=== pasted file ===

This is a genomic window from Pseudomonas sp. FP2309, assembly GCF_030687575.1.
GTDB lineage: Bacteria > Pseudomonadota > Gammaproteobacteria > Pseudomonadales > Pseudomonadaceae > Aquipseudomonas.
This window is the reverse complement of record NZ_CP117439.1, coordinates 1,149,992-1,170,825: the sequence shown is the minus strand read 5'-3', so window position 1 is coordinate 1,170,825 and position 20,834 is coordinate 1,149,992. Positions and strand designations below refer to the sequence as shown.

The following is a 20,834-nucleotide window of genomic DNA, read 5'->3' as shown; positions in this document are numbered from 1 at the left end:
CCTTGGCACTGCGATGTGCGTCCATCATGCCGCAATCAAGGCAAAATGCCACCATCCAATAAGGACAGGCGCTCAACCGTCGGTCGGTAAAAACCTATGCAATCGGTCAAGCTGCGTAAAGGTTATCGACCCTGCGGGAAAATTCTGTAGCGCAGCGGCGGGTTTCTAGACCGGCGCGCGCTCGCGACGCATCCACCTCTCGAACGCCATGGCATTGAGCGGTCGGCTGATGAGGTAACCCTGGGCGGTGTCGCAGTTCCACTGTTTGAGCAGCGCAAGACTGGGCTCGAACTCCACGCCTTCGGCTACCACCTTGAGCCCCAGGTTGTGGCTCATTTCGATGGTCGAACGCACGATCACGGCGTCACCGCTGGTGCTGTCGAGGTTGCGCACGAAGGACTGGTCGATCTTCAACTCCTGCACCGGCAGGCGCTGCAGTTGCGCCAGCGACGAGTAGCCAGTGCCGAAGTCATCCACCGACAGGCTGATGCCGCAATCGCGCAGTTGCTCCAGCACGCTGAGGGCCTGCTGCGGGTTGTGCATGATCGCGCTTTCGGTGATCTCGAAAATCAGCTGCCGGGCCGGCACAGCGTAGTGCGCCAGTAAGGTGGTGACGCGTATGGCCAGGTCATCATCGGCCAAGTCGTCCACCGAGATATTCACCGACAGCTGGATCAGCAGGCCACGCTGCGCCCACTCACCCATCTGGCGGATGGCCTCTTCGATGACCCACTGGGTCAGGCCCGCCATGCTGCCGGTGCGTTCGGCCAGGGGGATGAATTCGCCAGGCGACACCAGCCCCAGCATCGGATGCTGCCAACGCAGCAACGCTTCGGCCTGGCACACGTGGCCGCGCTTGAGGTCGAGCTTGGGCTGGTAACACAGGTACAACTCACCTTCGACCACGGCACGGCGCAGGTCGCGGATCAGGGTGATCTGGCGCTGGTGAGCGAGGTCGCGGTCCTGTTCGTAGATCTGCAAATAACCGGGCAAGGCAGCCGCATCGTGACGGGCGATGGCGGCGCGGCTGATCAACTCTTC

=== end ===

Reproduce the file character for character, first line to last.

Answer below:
This is a genomic window from Pseudomonas sp. FP2309, assembly GCF_030687575.1.
GTDB lineage: Bacteria > Pseudomonadota > Gammaproteobacteria > Pseudomonadales > Pseudomonadaceae > Aquipseudomonas.
This window is the reverse complement of record NZ_CP117439.1, coordinates 1,149,992-1,170,825: the sequence shown is the minus strand read 5'-3', so window position 1 is coordinate 1,170,825 and position 20,834 is coordinate 1,149,992. Positions and strand designations below refer to the sequence as shown.

The following is a 20,834-nucleotide window of genomic DNA, read 5'->3' as shown; positions in this document are numbered from 1 at the left end:
CCTTGGCACTGCGATGTGCGTCCATCATGCCGCAATCAAGGCAAAATGCCACCATCCAATAAGGACAGGCGCTCAACCGTCGGTCGGTAAAAACCTATGCAATCGGTCAAGCTGCGTAAAGGTTATCGACCCTGCGGGAAAATTCTGTAGCGCAGCGGCGGGTTTCTAGACCGGCGCGCGCTCGCGACGCATCCACCTCTCGAACGCCATGGCATTGAGCGGTCGGCTGATGAGGTAACCCTGGGCGGTGTCGCAGTTCCACTGTTTGAGCAGCGCAAGACTGGGCTCGAACTCCACGCCTTCGGCTACCACCTTGAGCCCCAGGTTGTGGCTCATTTCGATGGTCGAACGCACGATCACGGCGTCACCGCTGGTGCTGTCGAGGTTGCGCACGAAGGACTGGTCGATCTTCAACTCCTGCACCGGCAGGCGCTGCAGTTGCGCCAGCGACGAGTAGCCAGTGCCGAAGTCATCCACCGACAGGCTGATGCCGCAATCGCGCAGTTGCTCCAGCACGCTGAGGGCCTGCTGCGGGTTGTGCATGATCGCGCTTTCGGTGATCTCGAAAATCAGCTGCCGGGCCGGCACAGCGTAGTGCGCCAGTAAGGTGGTGACGCGTATGGCCAGGTCATCATCGGCCAAGTCGTCCACCGAGATATTCACCGACAGCTGGATCAGCAGGCCACGCTGCGCCCACTCACCCATCTGGCGGATGGCCTCTTCGATGACCCACTGGGTCAGGCCCGCCATGCTGCCGGTGCGTTCGGCCAGGGGGATGAATTCGCCAGGCGACACCAGCCCCAGCATCGGATGCTGCCAACGCAGCAACGCTTCGGCCTGGCACACGTGGCCGCGCTTGAGGTCGAGCTTGGGCTGGTAACACAGGTACAACTCACCTTCGACCACGGCACGGCGCAGGTCGCGGATCAGGGTGATCTGGCGCTGGTGAGCGAGGTCGCGGTCCTGTTCGTAGATCTGCAAATAACCGGGCAAGGCAGCCGCATCGTGACGGGCGATGGCGGCGCGGCTGATCAACTCTTC